Learn how to make einkorn sourdough bread with this simple, no-knead recipe.
Only four ingredients - all-purpose einkorn flour, salt, water and a sourdough starter are all you need for healthy, naturally-leavened bread.
With this recipe you can mix the dough and bake the bread on the same day!
If you've never baked with einkorn flour, you are in for a real treat. This fail-proof recipe for einkorn sourdough bread will have you jumping for joy in your kitchen!
Follow the steps in this recipe and you'll get a light loaf with plenty of oven-spring.
It produces a nice, even crumb that is perfect for making sandwiches, french toast or dipping in your favorite soup!
Einkorn wheat has become our favorite way to enjoy sourdough!
What is einkorn?
Einkorn is the oldest form of wheat and is often referred to as an ancient grain. It is the only wheat that has never been hybridized.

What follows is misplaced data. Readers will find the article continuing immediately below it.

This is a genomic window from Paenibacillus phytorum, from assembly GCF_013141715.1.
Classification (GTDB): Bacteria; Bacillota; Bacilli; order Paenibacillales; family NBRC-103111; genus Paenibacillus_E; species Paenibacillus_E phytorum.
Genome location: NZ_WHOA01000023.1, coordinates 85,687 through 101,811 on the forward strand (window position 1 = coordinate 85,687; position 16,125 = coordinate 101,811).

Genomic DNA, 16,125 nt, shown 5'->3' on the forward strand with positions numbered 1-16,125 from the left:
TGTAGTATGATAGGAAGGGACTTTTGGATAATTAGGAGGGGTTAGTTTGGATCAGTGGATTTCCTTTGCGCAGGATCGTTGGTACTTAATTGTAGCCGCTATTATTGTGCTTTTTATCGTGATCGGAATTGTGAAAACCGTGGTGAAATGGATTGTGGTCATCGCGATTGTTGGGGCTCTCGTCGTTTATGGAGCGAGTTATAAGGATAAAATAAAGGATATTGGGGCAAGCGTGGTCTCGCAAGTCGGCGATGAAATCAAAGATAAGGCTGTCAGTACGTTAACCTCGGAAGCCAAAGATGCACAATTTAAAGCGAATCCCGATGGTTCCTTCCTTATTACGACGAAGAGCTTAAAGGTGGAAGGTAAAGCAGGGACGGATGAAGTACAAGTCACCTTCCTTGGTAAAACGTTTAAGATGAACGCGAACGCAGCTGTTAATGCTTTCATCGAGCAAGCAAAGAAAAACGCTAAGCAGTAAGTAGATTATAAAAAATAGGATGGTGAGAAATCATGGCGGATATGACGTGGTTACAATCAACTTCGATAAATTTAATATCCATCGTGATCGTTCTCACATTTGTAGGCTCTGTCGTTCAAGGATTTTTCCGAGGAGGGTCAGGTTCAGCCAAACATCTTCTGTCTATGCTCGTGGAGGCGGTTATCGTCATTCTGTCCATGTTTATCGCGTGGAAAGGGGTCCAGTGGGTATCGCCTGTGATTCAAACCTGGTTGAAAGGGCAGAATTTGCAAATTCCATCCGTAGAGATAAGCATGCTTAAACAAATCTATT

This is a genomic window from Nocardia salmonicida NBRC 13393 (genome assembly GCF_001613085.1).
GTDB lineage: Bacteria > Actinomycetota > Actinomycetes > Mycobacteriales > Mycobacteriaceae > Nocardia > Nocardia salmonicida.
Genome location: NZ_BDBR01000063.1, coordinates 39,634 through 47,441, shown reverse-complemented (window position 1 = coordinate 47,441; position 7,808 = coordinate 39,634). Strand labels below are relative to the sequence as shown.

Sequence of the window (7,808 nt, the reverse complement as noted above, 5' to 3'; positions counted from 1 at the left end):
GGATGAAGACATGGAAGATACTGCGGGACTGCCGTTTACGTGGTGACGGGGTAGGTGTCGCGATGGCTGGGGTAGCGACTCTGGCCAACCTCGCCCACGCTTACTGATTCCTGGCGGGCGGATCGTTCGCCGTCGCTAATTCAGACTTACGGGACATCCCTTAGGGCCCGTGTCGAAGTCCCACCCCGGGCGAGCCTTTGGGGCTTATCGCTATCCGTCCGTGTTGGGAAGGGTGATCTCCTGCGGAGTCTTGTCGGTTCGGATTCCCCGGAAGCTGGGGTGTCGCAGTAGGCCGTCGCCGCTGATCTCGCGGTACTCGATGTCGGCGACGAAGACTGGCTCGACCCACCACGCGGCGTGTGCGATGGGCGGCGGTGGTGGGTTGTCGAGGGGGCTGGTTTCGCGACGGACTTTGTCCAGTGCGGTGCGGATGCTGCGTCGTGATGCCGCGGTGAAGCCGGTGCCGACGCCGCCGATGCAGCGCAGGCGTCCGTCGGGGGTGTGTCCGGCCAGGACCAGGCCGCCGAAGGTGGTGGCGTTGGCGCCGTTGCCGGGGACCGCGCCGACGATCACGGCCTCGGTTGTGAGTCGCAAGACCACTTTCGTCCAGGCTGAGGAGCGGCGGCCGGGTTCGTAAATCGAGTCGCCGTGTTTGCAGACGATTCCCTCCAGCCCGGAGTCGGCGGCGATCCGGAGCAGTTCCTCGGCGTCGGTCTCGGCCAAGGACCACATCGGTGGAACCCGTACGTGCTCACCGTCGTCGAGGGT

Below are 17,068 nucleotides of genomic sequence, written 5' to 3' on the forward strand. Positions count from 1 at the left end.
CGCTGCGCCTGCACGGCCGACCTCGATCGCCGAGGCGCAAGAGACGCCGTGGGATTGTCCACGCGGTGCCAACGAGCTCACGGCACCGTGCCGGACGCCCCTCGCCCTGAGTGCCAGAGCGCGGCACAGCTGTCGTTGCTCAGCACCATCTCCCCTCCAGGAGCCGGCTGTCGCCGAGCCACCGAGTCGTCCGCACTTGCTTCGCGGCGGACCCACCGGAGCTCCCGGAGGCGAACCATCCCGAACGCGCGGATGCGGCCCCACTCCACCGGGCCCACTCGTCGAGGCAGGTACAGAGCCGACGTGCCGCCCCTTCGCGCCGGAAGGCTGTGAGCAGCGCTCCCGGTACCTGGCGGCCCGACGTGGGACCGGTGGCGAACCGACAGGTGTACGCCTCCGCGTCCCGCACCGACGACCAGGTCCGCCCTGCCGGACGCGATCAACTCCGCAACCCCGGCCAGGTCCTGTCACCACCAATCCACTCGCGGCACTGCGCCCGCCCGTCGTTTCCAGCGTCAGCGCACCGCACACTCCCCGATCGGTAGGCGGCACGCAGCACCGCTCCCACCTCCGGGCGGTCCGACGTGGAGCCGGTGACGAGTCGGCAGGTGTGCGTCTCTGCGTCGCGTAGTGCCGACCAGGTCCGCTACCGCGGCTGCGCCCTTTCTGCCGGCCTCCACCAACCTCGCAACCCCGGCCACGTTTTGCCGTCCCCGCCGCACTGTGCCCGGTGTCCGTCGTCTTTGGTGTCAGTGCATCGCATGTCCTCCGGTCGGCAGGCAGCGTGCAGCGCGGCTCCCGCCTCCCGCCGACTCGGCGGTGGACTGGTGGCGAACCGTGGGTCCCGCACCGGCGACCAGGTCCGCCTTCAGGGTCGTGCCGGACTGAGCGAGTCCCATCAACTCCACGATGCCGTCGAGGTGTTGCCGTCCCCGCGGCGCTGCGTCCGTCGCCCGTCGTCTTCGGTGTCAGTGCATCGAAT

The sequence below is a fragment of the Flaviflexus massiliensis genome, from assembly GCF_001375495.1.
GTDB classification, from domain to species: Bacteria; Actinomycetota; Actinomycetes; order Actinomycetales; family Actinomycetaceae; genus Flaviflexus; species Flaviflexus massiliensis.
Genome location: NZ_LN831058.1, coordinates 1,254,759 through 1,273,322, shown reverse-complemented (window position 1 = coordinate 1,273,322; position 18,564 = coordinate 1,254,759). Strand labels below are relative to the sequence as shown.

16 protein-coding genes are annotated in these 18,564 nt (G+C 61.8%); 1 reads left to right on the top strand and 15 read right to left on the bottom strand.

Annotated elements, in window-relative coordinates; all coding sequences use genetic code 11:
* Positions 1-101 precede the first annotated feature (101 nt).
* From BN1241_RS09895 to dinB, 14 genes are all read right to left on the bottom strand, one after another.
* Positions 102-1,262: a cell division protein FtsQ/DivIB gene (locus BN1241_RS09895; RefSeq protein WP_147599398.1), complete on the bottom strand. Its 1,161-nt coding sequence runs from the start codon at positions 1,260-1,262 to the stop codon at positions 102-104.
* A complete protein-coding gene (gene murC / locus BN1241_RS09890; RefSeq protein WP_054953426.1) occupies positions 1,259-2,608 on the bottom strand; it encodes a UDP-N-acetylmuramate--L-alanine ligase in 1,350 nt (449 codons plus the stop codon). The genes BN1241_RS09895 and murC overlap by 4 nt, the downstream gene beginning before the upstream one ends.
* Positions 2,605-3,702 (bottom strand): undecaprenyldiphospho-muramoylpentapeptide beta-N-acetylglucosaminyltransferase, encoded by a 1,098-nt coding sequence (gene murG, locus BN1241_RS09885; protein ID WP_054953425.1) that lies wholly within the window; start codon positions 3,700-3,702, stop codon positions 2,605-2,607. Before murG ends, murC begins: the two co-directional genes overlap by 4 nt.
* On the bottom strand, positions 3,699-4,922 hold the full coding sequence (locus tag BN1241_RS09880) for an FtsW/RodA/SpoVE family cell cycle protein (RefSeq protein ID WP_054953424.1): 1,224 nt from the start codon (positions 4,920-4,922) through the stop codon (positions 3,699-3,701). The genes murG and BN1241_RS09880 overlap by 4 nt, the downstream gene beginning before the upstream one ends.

Einkorn is organically grown and free from glyphosate and bleach.
Because it lacks the y-gliadins gluten protein group, which are present in all other types of wheat, einkorn flour is easier to digest then modern wheat varieties.
Einkorn also beats out modern wheat by containing more nutrients such as carotenoids, B vitamins, and essential and trace minerals.
The result is a bread that is rich in flavor, color and nutrition.
What you'll need
Just like our other sourdough bread recipes, the ingredients are simple.
- sourdough starter
- all-purpose einkorn flour (affiliate link)
(Amazon affiliate links) - Check out my favorite kitchen essentials.
Step by step instructions